Regarding that hostage split, its details pertain to the truth of Canada’s involvement in the rescue, which was a lot more than Argo makes it seem. And we heard about annoyed Canadians last month when the film debuted in Toronto, some of whom called it an outright insult. But what else is new, right? America makes movies that shine better light on themselves. Sometimes we even appropriate whole true stories as our own (see U-571). For a version more respectful to Canada’s part in the story, you can seek out the 1981 CBC movie Escape from Iran: The Canadian Caper and its related documentary Escape from Iran: The Inside Story. Les Harris, who produced those, also made another more recent doc about the whole Iran hostage crisis narrated by William Shatner and titled 444 Days to Freedom (What Really Happened in Iran). None dealt with the fake movie aspect, though, since that was all still classified by the CIA (Harris comments on Argo in this article).

We can get picky with any movie based on a true story, but there are two main points about this film’s inaccuracies that I want to address. One creates a bit of a plot hole, I think, which is weird since it’s something that could have very easily adhered to the truth. The other is a huge rewrite of Mendez’s personal life, which I think is very necessary to this sort of movie in order to create a narrative “protagonist” out of a real person.

First, there’s the real-life screenplay that was used as a prop for the fake production. Nathan wrote a bit about this the other day in a post about a documentary in development about that screenplay. It was an adaptation of Roger Zelazny’s sci-fi novel Lord of Light scripted by Barry Ira Gellar. In reality, makeup artist John Chambers (John Goodman in Argo) was working on that failed project and then brought it to Mendez when the rescue operation came about. They gave it a new title page with the name “Argo.” The reason for the name change in real life is probably as obvious as it sounds: keeping the original title would require too much complication with Gellar and anyone else associated with it.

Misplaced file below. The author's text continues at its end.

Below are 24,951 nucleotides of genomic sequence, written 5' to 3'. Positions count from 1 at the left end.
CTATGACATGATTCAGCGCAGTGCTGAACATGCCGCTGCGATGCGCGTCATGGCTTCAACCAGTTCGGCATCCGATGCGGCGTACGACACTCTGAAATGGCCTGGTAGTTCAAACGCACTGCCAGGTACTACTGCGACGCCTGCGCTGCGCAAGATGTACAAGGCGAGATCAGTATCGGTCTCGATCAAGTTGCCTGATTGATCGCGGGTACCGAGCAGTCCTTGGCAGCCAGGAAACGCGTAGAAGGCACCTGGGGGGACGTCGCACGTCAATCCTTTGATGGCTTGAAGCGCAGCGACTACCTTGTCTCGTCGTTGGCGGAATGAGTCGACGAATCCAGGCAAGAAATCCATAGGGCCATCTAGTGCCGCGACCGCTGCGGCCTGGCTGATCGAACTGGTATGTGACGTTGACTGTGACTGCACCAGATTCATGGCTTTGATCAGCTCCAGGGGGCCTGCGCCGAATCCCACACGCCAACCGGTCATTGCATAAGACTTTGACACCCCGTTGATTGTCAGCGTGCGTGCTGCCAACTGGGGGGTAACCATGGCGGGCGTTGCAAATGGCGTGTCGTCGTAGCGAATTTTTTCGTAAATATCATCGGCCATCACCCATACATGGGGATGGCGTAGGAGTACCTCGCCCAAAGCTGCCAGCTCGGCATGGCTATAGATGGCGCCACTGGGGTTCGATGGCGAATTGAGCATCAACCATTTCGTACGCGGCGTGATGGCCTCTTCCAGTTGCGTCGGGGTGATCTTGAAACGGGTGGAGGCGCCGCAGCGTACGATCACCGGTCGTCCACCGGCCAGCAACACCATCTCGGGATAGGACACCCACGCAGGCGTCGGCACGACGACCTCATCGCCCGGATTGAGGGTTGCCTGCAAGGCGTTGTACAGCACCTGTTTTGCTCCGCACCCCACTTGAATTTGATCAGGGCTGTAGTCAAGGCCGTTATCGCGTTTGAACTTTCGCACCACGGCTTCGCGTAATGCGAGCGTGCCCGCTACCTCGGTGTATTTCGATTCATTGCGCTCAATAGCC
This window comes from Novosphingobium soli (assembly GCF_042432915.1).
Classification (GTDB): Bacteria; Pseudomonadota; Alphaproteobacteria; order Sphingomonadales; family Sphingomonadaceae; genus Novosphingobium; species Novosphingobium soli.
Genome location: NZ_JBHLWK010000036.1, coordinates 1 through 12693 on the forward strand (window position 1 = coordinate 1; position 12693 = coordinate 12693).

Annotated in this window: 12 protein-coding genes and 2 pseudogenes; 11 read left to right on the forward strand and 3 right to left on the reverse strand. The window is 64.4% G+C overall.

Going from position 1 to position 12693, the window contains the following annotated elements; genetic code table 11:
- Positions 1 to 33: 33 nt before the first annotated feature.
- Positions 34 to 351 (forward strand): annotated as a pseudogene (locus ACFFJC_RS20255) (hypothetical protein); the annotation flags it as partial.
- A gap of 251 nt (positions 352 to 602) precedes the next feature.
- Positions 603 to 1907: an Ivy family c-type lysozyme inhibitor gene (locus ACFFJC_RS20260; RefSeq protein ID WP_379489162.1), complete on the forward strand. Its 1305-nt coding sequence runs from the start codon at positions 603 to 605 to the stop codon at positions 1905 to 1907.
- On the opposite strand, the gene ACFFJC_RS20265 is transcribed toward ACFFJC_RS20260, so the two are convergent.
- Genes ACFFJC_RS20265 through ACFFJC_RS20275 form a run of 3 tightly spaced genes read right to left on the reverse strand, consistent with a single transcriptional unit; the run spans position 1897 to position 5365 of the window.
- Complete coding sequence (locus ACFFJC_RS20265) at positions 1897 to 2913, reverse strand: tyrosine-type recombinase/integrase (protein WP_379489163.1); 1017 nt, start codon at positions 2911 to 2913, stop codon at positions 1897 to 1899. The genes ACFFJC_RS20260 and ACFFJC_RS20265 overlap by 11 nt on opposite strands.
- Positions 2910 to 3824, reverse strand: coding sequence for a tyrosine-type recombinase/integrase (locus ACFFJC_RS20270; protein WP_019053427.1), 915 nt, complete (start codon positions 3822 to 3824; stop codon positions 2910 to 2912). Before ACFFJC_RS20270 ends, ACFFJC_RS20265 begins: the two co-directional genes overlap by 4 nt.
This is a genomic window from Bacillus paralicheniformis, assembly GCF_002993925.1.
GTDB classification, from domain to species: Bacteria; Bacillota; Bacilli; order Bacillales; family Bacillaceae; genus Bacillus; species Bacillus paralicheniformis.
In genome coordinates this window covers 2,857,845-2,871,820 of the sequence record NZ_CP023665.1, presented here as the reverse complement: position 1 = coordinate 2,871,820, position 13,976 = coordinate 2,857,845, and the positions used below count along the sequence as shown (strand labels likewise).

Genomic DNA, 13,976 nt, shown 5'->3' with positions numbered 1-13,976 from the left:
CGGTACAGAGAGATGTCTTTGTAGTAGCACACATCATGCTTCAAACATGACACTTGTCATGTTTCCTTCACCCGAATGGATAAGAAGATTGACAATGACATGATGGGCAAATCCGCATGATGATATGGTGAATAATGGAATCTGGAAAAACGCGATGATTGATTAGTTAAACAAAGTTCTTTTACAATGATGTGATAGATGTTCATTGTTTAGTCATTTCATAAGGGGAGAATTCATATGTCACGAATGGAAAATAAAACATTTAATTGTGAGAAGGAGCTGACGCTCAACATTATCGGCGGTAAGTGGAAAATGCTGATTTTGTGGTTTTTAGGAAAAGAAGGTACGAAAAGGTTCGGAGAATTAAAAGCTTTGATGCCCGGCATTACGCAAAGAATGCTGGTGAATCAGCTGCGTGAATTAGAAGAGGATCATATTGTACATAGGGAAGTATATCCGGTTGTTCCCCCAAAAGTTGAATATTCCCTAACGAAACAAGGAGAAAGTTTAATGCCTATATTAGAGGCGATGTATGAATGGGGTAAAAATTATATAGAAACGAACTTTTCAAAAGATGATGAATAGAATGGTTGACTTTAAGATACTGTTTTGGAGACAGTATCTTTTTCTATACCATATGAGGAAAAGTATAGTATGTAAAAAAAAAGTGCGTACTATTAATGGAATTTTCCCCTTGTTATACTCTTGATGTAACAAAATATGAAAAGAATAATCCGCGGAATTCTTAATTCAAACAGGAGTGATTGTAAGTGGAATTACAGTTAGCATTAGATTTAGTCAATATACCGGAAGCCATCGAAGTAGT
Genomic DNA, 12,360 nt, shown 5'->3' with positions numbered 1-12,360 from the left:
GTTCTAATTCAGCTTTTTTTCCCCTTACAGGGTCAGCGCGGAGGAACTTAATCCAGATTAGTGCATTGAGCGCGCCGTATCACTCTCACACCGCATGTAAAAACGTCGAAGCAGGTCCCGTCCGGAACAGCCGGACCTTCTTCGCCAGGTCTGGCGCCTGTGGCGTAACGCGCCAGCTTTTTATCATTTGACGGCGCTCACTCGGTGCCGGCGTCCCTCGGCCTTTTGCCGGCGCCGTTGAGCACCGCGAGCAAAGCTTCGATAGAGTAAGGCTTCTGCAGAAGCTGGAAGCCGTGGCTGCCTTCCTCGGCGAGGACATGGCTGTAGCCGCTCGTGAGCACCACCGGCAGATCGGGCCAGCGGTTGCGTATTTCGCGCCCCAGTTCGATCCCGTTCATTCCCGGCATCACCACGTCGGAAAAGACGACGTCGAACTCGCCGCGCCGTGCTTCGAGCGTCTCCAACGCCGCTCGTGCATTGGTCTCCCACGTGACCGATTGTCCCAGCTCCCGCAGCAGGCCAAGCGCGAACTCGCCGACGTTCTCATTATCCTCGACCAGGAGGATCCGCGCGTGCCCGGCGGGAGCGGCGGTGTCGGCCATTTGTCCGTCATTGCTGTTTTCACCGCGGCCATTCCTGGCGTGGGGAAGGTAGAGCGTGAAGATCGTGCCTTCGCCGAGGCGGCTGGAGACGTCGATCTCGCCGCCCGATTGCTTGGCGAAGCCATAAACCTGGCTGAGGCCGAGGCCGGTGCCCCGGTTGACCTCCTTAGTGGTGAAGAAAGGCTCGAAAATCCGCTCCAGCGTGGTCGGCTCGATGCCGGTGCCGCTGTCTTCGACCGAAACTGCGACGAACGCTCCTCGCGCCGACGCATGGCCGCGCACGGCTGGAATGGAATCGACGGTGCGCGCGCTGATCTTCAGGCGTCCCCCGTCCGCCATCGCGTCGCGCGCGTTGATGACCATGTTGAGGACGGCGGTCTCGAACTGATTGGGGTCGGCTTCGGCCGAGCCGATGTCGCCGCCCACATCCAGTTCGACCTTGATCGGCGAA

As it is in the movie, a script called “Argo” existed and had to have been written by someone, a writer who might have taken notice and even issue with the thing suddenly going into production (yes, he would have been paid, through his agent played by Richard Kind, but we know how writers are). Not only that, but somewhere there had to be acknowledgment of the “Argo” screenwriter in order to link it to hostage Cora Lijek (Clea DuVall), who would be pretending to be that writer during the escape. There would just be too many extra issues with using a real script by name. And there’s really no reason why the movie couldn’t have just depicted the title page swap. Maybe there was a legal reason they couldn’t involve Lord of Light by name, but they could have made up another title to switch out.